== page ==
Interview: Irina Kassabova
Luca Curci talks with Irina Kassabova during CONTEMPORARY VENICE 2021 and THE BODY LANGUAGE 2021 at THE ROOM Contemporary Art Space.
I grew up in Bulgaria and after my MFA graduation from the University of Veliko Tarnovo, I moved to the USA. I also was in debt to my father, who was an artist as well, for giving me a lot of knowledge and inspiration about art. Together we were able to organize two exhibits Father / Daughter, showing our works in Bulgaria and the USA. Moving, traveling, family grabbed my attention for a while and I was trying to find myself in art together with that. I experimented in different media, like artist books, suminagashi, collage and wood installation, printmaking and finally charcoal and pastel drawings and oil painting. In the beginning, I worked on a theme of the Earth’s natural history, fascinated to explore the huge skeletons from the life not existing anymore and learn how important it is to preserve nature and life forms. I showed my workers at The Museum of the Earth in Ithaca, NY and at the Ink Shop Printmaking Center. With my children growing and introducing my daughter to musical instruments, I revived my own childhood passion for music. I was a piano player. I discovered that it is never too late to learn another instrument, violin as well and my inspiration for my musical theme in my charcoals and oils began. Music became my life. I was equally eager to learn about violins, their intriguing history and how to play, and at the same time to express myself on the canvas or the sheet of paper. Through the years, I had different ideas within the music theme and I titled my solo exhibits, “Like Sacred Figures”, “Music House”, “The Luthier”, and “Listen”. I showed my works at Agora Gallery, NY; Veliko Tarnovo Art Galleries, Bulgaria; and at Community Arts Partnership, at the History Center in Ithaca, NY. Music has a healing power for me. It is part of our life to have hard moments and there is beauty in sadness in it. Music also rejuvenates, gives strength and gives new ideas. It soars your imagination and transfers you to another world. You are like a reborn. Music is power for your soul. Music and visual art are some of the most powerful forms of expression and together with that are thought-provoking. I believe we should keep creating and making open discussions through international exhibitions and concerts together, expanding our horizons.
Luca Curci – Which subject are you working on?
Irina Kassabova – The idea behind my art is to enthrone the music. I would like to elevate its meaning. I would like to point out that this is one of the most powerful forms of expression. It could influence us a lot in a very powerful way. Music can transfer us to another world. I’ve heard musicians from an orchestra saying that after a concert you are as if on a cloud and it is hard to get down, that the feeling is incomparable to anything else. Music can make you happy or sad, reasoning or feeling, it could bring all ranges of emotions. It can change your personality. After a concert, you are a different person. It can make you a better one, you can have more love in you, more compassion, more gentleness, and more good. Music helps you recognize beauty.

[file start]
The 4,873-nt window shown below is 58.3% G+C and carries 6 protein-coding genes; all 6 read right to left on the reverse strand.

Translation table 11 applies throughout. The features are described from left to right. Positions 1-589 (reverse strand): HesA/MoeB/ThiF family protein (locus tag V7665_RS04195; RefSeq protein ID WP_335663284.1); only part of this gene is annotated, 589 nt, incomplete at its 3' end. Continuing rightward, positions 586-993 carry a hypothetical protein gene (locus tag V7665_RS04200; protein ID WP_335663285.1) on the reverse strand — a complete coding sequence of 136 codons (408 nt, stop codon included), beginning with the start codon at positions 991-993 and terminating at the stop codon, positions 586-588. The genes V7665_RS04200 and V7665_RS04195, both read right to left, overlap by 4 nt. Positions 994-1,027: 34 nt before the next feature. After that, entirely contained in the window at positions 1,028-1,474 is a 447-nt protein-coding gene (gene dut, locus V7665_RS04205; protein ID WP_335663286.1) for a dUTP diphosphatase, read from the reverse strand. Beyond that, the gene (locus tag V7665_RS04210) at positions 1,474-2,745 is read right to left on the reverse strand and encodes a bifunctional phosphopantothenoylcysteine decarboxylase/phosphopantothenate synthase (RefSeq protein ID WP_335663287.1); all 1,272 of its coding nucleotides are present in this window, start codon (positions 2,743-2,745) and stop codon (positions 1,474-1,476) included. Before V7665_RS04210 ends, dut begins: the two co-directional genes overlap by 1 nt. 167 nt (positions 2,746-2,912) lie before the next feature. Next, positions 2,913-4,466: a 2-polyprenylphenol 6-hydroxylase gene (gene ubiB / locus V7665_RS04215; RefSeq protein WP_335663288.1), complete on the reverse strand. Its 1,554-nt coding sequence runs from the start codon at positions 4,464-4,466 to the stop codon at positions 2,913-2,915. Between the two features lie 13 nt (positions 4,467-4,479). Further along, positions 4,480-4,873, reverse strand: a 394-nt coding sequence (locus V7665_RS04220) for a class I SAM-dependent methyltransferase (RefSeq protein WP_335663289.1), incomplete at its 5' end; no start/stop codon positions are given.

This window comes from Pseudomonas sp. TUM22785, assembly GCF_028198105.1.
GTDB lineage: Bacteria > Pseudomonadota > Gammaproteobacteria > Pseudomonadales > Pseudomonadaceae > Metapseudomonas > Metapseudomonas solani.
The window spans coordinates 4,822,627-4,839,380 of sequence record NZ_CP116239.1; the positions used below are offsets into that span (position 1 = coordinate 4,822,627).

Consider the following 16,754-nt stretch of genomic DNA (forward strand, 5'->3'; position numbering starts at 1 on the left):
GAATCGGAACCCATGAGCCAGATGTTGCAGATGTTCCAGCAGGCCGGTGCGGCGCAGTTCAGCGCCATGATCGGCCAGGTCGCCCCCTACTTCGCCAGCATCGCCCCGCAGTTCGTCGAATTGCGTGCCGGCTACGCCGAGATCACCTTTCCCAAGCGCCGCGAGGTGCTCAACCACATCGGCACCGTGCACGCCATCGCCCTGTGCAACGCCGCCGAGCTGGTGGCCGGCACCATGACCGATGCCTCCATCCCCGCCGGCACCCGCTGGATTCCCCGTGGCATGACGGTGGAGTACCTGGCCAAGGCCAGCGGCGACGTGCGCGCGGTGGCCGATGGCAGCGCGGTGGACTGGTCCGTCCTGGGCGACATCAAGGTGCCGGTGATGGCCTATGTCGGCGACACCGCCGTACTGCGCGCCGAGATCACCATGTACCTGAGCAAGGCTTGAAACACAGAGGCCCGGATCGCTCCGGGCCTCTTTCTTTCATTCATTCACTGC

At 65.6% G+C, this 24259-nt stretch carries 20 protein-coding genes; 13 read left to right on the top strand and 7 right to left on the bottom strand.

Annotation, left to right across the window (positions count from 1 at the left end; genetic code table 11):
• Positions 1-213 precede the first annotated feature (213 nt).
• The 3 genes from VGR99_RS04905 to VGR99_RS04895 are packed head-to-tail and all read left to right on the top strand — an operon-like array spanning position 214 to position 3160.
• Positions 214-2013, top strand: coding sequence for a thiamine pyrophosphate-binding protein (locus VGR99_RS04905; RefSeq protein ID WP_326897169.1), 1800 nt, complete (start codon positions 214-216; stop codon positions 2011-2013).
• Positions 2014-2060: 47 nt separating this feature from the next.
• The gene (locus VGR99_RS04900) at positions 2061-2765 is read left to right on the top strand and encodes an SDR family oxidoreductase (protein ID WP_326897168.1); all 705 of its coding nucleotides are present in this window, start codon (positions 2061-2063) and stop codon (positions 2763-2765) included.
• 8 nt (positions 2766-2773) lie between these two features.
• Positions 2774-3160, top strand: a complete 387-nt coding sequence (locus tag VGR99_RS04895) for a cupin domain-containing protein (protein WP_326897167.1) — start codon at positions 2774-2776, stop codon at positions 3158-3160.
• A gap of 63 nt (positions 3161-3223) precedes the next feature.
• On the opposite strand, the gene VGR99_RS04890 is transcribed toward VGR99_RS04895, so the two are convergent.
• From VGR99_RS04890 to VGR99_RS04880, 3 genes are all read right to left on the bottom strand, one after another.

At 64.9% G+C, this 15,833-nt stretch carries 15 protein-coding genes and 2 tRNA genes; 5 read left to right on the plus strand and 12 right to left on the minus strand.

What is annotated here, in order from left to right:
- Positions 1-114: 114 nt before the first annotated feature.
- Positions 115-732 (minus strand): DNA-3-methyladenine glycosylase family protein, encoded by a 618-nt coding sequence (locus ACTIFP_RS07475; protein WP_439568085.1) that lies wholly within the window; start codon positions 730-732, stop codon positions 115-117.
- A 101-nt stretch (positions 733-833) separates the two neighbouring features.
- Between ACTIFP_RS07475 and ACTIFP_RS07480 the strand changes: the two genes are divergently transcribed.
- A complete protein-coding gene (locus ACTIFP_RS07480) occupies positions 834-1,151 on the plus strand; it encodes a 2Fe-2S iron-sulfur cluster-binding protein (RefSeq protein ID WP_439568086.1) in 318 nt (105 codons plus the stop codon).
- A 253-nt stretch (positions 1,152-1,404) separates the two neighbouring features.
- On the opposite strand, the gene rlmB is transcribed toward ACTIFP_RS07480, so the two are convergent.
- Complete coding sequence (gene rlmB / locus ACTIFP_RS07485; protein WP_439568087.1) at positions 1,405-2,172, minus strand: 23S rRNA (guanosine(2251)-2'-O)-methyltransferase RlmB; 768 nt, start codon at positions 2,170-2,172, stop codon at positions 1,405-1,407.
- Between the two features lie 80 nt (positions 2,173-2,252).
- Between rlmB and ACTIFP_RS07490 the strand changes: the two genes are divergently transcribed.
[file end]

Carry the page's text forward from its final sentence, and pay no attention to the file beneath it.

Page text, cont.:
LC – How did you get to your current artistic practice?
IK – I grew up in a family of an artist and a university professor and we were talking about art at home all the time. Naturally, this made me want to be an artist. In addition to that, I was learning to play the piano when I was young. I am in debt to my family for showing me how to appreciate all forms of art. Art was everything that I had. I applied to a high school with an art major, where we had serious preparation in different forms of visual art and later I was accepted at Veliko Tarnovo University in Bulgaria and majored in Painting. After graduating I moved to the USA and I had a chance to try different mediums, like paper-making, Japanese suminagashi technique that was incorporated into my drawings as collages, as well as making artist books. In addition, I always wanted to learn to play the violin and I loved classical music. When my daughter started to play the violin, I decided I will try to learn with her. And of course, this influenced my current theme about music in my art. What I was learning from my violin practice I transferred the same ideas and principles into my drawings and paintings and I did the opposite as well. As Bob Dylan says, ”One good thing about music is that when it hits you are lost” and this is exactly what happened to me. I play, I draw, I paint – everything is music.